African Media Tries to Educate Public About Ebolai
X
George Putic
August 20, 2014 8:57 PM
While the Ebola epidemic continues to claim lives in West Africa, information technology specialists, together with radio and TV reporters, are battling misinformation and prejudice about the disease - using social media to educate the public about the deadly virus. VOA’s George Putic has more.
Video

Video African Media Tries to Educate Public About Ebola

While the Ebola epidemic continues to claim lives in West Africa, information technology specialists, together with radio and TV reporters, are battling misinformation and prejudice about the disease - using social media to educate the public about the deadly virus. VOA’s George Putic has more.
Video

Video Ferguson Calls For Justice as Anger, Violence Grips Community

Violence, anger and frustration continue to grip the small St. Louis suburb of Ferguson, Missouri. Protests broke out after a white police officer fatally shot an unarmed black teenager on August 9. The case has sparked outrage around the nation and prompted the White House to send U.S. Attorney Eric Holder to the small community of just over 20,000 people. VOA’s Mary Alice Salinas has more from Ferguson.
Video

Video Beheading Of US Journalist Breeds Outrage

U.S. and British authorities have launched an investigation into an Islamic State video showing the beheading of kidnapped American journalist James Foley by a militant with a British accent. The extremist group, which posted the video on the Internet Tuesday, said the murder was revenge for U.S. airstrikes on militant positions in Iraq - and has threatened to execute another American journalist it is holding. Henry Ridgwell has more from London.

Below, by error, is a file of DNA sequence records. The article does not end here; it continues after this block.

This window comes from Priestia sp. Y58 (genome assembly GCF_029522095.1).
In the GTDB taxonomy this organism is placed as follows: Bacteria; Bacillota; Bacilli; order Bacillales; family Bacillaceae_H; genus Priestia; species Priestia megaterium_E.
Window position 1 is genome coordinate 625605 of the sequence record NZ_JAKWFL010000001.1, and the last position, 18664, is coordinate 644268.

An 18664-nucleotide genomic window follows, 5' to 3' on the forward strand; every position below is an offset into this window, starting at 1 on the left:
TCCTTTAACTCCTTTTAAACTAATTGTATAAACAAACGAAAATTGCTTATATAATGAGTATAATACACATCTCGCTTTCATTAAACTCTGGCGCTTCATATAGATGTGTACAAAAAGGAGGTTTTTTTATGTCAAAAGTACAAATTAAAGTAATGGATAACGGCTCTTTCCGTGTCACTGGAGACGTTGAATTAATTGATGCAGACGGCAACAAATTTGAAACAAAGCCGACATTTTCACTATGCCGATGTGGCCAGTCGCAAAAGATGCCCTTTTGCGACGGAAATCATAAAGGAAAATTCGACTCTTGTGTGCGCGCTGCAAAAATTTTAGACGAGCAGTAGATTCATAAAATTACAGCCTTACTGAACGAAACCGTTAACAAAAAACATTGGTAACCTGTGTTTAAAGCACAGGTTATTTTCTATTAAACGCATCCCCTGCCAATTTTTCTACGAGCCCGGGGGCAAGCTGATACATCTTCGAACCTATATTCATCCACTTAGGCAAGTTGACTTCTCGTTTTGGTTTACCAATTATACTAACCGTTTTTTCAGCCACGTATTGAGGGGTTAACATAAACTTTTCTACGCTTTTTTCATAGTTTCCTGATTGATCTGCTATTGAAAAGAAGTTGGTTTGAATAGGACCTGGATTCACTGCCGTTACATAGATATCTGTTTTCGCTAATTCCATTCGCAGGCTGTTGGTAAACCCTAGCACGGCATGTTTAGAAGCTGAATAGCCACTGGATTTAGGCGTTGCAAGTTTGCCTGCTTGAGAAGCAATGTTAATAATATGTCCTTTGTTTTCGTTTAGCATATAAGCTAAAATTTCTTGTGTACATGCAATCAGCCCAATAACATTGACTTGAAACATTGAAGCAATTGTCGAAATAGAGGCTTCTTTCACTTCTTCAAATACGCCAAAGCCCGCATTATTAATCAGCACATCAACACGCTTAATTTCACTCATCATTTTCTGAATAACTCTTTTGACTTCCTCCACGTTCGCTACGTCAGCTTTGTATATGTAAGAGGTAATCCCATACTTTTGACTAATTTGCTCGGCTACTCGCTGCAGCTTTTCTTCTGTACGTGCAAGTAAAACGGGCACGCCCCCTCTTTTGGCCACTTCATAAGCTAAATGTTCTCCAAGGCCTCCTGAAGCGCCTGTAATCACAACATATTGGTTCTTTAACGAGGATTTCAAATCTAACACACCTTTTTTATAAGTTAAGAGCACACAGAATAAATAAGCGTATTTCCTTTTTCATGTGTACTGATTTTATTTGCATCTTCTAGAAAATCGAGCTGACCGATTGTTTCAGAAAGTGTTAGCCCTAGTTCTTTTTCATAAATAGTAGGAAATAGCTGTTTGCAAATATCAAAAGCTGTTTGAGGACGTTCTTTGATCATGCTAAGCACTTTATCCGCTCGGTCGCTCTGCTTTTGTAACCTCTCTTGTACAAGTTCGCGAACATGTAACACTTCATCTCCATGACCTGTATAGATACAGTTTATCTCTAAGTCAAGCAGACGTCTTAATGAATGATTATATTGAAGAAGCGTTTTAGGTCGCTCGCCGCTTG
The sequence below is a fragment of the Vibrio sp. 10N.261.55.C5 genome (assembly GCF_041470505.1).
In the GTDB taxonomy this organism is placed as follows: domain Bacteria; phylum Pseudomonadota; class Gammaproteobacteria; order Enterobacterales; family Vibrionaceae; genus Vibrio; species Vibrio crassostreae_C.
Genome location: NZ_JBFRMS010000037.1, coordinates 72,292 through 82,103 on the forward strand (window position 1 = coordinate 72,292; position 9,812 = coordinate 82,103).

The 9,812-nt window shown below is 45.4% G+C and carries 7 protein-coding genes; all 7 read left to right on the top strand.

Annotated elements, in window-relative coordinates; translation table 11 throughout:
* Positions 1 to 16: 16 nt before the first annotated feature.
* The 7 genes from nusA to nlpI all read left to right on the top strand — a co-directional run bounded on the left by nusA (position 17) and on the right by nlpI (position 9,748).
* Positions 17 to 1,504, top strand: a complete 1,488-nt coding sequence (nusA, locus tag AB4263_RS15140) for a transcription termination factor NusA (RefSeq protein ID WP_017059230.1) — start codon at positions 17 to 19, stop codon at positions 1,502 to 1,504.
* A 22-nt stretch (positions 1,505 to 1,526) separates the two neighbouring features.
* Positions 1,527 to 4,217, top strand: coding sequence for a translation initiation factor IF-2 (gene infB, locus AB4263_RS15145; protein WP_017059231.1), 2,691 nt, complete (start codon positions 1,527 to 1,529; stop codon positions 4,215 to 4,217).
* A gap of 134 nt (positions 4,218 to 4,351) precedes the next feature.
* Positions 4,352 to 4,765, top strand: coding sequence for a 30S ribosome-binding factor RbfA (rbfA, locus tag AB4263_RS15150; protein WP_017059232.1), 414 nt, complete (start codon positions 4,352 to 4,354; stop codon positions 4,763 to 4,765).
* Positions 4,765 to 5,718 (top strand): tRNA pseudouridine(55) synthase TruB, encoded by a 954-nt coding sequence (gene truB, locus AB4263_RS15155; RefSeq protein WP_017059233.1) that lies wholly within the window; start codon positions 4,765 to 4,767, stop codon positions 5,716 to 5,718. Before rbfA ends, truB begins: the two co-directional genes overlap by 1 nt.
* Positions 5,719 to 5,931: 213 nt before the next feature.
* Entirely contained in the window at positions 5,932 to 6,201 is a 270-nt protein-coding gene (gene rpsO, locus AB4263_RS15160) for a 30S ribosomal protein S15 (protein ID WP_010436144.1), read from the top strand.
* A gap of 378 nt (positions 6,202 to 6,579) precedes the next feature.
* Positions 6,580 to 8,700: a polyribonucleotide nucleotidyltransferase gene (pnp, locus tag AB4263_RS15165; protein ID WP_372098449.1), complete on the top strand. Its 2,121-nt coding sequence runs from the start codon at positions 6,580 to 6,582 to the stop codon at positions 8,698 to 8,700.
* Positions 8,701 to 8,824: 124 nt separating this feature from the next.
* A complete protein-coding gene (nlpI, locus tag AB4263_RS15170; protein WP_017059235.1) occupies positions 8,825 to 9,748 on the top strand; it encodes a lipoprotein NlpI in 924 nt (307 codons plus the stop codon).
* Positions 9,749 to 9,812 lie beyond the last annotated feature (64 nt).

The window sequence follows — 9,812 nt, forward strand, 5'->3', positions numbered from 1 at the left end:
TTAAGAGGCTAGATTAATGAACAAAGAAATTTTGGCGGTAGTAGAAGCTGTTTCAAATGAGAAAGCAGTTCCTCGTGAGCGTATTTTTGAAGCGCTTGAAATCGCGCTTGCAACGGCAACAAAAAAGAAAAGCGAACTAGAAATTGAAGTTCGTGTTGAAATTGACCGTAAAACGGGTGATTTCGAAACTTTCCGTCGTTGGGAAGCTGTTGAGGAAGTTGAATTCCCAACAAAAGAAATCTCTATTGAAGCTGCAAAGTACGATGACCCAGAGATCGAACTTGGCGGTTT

Video

Video Family Robots - The Next Big Thing?

Robots that can help us with daily chores like cooking and cleaning are a long way off, but automatons that serve as family companions may be much closer. Researchers in the United States, France, Japan and other countries are racing to build robots that can entertain and perform some simpler tasks for us. VOA’s George Putic reports.
Video

Video In Ukraine, Fear and Distrust Remain Where Fighting has Stopped

As the Ukrainian military reclaims control of eastern cities from pro-Russian separatists, residents are getting a chance to rebuild their lives. VOA's Gabe Joselow reports from the town of Kramatorsk in Donetsk province, where a sense of fear is still in the air, and distrust of the government in Kyiv still runs deep.
Video

Video Five Patients Given Experimental Ebola Drug Said to Be Improving

The World Health Organization has approved the use of experimental treatments for Ebola patients in West Africa. The Ebola outbreak there is unprecedented, the disease deadly. The number of people who have died from Ebola has surpassed 1,200. VOA's Carol Pearson reports on the ethical considerations of allowing experimental drugs to be used.
Video

Video China Targets Overseas Assets of Corrupt Officials

As China presses forward with its anti-graft effort, authorities are targeting corrupt officials who have sent family members and assets overseas. The efforts have stirred up a debate at home on exactly how many officials take that route and how likely it is they will be caught. Rebecca Valli has this report.
Video

Video Leading The Fight Against Islamic State, Kurds Question Iraqi Future

Western countries including the United States have begun arming the Kurdish Peshmerga forces in northern Iraq to aid their battle against extremist Sunni militants from the Islamic State. But there are concerns that a heavily-armed Kurdistan Regional Government, or KRG, might seek to declare independence and cause the break-up of the Iraqi state. As Henry Ridgwell reports from London, the KRG says it will only seek greater autonomy from Baghdad.
Video

Video In Rural Kenya, Pressure Builds Against Female Circumcision

In some Kenyan communities, female genital mutilation remains a rite of passage. But activists are pushing back, with education for girls and with threats of punishment those who perform the circumcision. Mohammed Yusuf looks at the practice in the rural eastern community of Tharaka-Nithi.

AppleAndroid